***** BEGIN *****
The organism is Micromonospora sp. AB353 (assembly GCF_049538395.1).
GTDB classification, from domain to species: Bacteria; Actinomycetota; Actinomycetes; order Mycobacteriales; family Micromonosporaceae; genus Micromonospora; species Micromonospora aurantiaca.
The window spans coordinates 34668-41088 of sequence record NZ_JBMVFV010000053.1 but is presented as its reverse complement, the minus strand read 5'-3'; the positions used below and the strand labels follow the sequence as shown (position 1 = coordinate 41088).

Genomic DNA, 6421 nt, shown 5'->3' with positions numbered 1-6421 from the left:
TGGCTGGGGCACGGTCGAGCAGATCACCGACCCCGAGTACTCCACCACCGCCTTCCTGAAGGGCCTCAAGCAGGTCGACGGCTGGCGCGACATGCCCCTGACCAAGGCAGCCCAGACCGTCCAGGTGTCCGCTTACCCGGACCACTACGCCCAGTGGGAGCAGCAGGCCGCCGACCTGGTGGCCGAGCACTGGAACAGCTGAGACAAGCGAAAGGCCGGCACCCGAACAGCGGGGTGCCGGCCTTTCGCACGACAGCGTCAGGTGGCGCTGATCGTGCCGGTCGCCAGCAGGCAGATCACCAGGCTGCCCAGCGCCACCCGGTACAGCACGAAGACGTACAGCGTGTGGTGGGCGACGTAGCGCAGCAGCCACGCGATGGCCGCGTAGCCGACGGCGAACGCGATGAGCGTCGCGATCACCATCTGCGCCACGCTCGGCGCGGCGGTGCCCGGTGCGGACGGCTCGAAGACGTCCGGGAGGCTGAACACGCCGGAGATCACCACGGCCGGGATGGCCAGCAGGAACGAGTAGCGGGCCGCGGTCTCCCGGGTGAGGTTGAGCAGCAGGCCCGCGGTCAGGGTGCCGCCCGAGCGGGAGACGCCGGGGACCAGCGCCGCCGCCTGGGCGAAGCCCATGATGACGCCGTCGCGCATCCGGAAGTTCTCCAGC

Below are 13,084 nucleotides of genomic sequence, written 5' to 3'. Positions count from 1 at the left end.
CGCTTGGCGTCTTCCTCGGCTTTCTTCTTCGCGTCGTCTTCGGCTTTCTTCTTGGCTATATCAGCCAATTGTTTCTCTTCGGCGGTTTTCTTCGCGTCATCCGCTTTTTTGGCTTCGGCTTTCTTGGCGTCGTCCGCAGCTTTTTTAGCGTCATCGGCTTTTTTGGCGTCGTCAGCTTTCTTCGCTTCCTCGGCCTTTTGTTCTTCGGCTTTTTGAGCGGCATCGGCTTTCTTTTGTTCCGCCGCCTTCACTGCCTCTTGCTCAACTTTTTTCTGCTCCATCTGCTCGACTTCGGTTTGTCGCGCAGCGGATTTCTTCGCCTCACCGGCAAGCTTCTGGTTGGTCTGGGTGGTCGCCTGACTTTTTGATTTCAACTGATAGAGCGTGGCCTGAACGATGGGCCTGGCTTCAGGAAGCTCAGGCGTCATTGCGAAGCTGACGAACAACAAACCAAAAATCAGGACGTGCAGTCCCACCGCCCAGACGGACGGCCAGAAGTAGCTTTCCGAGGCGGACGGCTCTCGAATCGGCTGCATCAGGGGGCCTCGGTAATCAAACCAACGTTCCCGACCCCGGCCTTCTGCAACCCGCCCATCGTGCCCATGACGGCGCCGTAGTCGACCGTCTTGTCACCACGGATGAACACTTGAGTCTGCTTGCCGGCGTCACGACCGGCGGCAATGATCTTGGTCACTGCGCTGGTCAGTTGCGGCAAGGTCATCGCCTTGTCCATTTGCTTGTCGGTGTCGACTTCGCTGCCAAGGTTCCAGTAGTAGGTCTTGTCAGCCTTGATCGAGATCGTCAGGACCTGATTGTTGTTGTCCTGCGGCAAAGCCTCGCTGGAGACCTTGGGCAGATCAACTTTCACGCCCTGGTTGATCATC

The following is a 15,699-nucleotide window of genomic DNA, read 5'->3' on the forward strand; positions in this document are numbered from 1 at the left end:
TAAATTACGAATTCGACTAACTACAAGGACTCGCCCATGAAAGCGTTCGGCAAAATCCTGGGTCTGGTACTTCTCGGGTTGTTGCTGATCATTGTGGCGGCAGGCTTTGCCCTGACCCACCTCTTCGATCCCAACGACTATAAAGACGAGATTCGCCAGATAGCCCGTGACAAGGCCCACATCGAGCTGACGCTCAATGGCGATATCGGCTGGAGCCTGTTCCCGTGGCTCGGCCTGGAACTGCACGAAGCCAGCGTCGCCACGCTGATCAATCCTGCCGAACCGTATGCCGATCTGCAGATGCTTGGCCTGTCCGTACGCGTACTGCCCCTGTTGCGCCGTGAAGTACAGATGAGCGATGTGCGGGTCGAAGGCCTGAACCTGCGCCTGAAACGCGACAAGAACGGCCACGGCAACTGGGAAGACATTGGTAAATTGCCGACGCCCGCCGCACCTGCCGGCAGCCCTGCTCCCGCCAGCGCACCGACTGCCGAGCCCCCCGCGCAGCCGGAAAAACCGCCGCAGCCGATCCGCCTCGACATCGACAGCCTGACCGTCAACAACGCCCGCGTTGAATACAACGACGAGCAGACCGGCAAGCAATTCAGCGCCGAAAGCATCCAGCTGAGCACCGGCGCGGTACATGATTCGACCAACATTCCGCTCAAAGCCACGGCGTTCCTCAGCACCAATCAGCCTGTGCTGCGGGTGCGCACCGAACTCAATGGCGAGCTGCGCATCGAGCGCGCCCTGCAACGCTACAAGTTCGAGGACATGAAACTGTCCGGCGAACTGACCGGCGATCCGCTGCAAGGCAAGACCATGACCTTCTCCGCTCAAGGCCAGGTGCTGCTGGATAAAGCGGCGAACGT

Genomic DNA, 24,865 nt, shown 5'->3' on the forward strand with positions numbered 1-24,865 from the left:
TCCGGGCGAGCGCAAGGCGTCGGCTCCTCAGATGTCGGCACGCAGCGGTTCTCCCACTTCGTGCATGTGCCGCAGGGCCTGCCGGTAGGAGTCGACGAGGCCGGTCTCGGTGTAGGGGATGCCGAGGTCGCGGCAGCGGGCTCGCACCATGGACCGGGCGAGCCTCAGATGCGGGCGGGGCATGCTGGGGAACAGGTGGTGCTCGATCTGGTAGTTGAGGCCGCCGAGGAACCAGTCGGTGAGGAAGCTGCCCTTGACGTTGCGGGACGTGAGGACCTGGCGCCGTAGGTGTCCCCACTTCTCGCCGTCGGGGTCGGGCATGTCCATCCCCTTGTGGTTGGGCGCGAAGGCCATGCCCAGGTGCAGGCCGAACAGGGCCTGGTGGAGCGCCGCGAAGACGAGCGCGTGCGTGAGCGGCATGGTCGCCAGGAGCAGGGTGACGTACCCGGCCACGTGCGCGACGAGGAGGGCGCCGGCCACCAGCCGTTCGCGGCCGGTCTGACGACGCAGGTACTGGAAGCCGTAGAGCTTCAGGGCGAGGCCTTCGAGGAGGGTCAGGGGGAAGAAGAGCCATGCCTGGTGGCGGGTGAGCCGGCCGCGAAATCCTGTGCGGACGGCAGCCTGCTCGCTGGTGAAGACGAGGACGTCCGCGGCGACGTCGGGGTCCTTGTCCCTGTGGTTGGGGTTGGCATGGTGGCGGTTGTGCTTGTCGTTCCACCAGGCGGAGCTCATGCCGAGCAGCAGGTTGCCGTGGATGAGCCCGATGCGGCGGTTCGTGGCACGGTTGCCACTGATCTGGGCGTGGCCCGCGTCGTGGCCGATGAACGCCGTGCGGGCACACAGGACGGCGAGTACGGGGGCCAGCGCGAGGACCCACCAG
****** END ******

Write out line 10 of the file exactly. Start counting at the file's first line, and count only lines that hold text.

Genomic DNA, 24,865 nt, shown 5'->3' on the forward strand with positions numbered 1-24,865 from the left: